Major stressors in this age group include marital conflict, violence in the home, violence in the community, problems with parental mental health – a mum or dad who is depressed – maltreatment and disciplinary behaviours that become punitive.
Commonly known as the sandwich generation, many in this age group will care for both teenage children and ageing parents.
As Jonathan Rauch, author of The Happiness Curve: Why Life Gets Better after 50, points out, in this age group “It’s perfectly natural to go through an emotional reboot”.
For those who are feeling discontented, he points in his book to research that shows that after the age of 50 stress levels begin to drop.
Rauch, 58, is finding this age “a great period for relaunch. Our values change. We put less emphasis on ambition and more on relationships, other people, which is very rewarding.” Finding new routines helps.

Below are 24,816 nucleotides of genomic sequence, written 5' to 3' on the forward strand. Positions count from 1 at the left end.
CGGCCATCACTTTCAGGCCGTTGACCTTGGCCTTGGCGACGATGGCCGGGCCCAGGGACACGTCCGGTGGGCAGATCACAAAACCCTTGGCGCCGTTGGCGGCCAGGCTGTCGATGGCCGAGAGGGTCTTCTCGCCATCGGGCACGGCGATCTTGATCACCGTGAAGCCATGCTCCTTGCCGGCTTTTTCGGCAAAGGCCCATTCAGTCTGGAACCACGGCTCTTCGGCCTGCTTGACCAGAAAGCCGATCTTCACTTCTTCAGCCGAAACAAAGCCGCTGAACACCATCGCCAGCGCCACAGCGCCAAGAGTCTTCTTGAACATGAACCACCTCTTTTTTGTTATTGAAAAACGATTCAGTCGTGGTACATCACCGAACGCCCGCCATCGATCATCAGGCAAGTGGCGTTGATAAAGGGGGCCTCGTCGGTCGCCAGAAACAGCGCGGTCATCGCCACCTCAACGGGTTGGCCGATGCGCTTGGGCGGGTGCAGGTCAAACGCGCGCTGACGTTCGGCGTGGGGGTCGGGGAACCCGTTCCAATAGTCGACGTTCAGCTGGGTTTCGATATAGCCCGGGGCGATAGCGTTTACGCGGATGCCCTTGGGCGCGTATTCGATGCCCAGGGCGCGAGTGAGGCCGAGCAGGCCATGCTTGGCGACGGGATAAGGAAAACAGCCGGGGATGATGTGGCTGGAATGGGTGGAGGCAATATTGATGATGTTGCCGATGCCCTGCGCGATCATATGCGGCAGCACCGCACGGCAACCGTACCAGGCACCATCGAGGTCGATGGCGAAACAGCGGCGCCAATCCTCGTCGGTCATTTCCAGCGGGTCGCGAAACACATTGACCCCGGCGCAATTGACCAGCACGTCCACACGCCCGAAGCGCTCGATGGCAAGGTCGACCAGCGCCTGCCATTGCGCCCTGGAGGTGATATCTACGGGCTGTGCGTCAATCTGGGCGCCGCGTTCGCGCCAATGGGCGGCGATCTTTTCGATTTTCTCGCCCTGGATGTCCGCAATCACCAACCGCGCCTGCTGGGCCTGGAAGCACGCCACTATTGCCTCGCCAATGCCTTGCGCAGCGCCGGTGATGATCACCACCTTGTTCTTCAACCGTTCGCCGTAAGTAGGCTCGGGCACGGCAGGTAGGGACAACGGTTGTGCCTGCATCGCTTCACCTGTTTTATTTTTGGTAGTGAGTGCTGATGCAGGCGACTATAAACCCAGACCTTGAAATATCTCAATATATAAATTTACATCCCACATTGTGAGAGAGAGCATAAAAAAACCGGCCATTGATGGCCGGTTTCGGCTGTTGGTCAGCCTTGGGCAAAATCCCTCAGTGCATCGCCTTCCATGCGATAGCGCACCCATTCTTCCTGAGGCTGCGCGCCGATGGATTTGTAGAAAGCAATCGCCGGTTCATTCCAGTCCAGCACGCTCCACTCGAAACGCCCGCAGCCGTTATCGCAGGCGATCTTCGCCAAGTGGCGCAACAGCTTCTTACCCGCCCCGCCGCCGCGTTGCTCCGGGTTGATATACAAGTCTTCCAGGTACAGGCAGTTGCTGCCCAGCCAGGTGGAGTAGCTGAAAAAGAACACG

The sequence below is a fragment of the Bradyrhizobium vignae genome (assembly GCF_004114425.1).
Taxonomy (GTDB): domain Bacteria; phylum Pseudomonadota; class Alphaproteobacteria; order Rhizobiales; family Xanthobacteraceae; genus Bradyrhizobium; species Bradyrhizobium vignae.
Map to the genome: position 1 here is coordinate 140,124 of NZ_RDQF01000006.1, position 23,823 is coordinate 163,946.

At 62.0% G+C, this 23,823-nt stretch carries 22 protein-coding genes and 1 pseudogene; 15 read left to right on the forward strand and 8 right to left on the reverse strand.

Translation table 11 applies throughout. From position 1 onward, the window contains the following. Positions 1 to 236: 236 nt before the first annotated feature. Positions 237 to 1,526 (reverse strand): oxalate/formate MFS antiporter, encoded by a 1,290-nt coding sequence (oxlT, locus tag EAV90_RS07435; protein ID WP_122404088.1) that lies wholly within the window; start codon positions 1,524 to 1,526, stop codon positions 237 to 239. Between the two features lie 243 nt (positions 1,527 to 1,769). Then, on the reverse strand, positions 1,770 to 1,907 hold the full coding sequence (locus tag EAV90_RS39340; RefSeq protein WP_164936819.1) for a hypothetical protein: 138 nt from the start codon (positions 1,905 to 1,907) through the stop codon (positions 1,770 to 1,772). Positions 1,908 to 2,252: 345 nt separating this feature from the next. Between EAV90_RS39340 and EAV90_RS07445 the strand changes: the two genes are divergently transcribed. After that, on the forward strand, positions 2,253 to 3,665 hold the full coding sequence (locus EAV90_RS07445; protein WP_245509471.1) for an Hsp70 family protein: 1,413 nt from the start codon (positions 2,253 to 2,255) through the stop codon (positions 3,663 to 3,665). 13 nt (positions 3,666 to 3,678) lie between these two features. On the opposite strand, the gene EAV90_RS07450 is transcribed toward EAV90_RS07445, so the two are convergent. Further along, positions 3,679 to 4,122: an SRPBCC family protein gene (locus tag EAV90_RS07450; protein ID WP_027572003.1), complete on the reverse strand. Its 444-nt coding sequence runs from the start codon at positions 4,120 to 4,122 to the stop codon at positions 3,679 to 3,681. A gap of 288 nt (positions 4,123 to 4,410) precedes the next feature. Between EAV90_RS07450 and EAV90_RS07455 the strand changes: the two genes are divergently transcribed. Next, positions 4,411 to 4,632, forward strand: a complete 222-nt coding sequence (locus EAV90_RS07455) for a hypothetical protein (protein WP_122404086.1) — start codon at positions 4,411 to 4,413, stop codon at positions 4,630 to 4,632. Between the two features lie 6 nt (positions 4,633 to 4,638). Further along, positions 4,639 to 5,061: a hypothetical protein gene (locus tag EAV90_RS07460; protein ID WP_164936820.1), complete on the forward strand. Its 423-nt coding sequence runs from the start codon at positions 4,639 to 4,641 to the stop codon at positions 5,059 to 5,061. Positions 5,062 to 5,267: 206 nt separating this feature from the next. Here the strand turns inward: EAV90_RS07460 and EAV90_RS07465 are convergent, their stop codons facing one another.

“One of the great things about old age is that you can fail and it’s not going to destroy you.”
According to Alex Bailey, a doctor in the old age faculty at the Royal College of Psychiatrists, fear of death is not a big problem.
This article was summarized automatically with AI / Article-Σ ™/ BuildR BOT™.